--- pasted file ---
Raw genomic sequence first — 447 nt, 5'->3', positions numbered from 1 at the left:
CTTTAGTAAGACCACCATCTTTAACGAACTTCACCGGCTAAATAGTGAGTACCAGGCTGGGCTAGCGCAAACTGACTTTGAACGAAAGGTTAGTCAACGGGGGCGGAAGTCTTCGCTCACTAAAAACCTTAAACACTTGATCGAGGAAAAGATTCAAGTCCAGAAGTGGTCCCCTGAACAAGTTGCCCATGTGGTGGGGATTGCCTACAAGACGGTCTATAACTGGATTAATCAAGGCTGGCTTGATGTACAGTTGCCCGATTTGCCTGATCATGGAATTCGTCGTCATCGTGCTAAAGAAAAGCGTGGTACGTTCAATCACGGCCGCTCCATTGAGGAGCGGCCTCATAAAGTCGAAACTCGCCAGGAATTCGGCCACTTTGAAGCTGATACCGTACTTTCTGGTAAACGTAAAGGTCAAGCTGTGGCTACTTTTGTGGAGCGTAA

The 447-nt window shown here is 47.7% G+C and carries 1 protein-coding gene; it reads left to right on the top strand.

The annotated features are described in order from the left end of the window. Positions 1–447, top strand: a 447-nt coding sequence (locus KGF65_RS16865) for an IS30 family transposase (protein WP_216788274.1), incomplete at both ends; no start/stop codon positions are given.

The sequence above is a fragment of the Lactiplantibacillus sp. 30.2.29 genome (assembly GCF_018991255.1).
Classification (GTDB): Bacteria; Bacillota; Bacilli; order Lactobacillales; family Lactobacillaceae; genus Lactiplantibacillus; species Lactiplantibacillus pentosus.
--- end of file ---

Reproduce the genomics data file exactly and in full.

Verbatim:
Raw genomic sequence first — 447 nt, 5'->3', positions numbered from 1 at the left:
CTTTAGTAAGACCACCATCTTTAACGAACTTCACCGGCTAAATAGTGAGTACCAGGCTGGGCTAGCGCAAACTGACTTTGAACGAAAGGTTAGTCAACGGGGGCGGAAGTCTTCGCTCACTAAAAACCTTAAACACTTGATCGAGGAAAAGATTCAAGTCCAGAAGTGGTCCCCTGAACAAGTTGCCCATGTGGTGGGGATTGCCTACAAGACGGTCTATAACTGGATTAATCAAGGCTGGCTTGATGTACAGTTGCCCGATTTGCCTGATCATGGAATTCGTCGTCATCGTGCTAAAGAAAAGCGTGGTACGTTCAATCACGGCCGCTCCATTGAGGAGCGGCCTCATAAAGTCGAAACTCGCCAGGAATTCGGCCACTTTGAAGCTGATACCGTACTTTCTGGTAAACGTAAAGGTCAAGCTGTGGCTACTTTTGTGGAGCGTAA

The 447-nt window shown here is 47.7% G+C and carries 1 protein-coding gene; it reads left to right on the top strand.

The annotated features are described in order from the left end of the window. Positions 1–447, top strand: a 447-nt coding sequence (locus KGF65_RS16865) for an IS30 family transposase (protein WP_216788274.1), incomplete at both ends; no start/stop codon positions are given.

The sequence above is a fragment of the Lactiplantibacillus sp. 30.2.29 genome (assembly GCF_018991255.1).
Classification (GTDB): Bacteria; Bacillota; Bacilli; order Lactobacillales; family Lactobacillaceae; genus Lactiplantibacillus; species Lactiplantibacillus pentosus.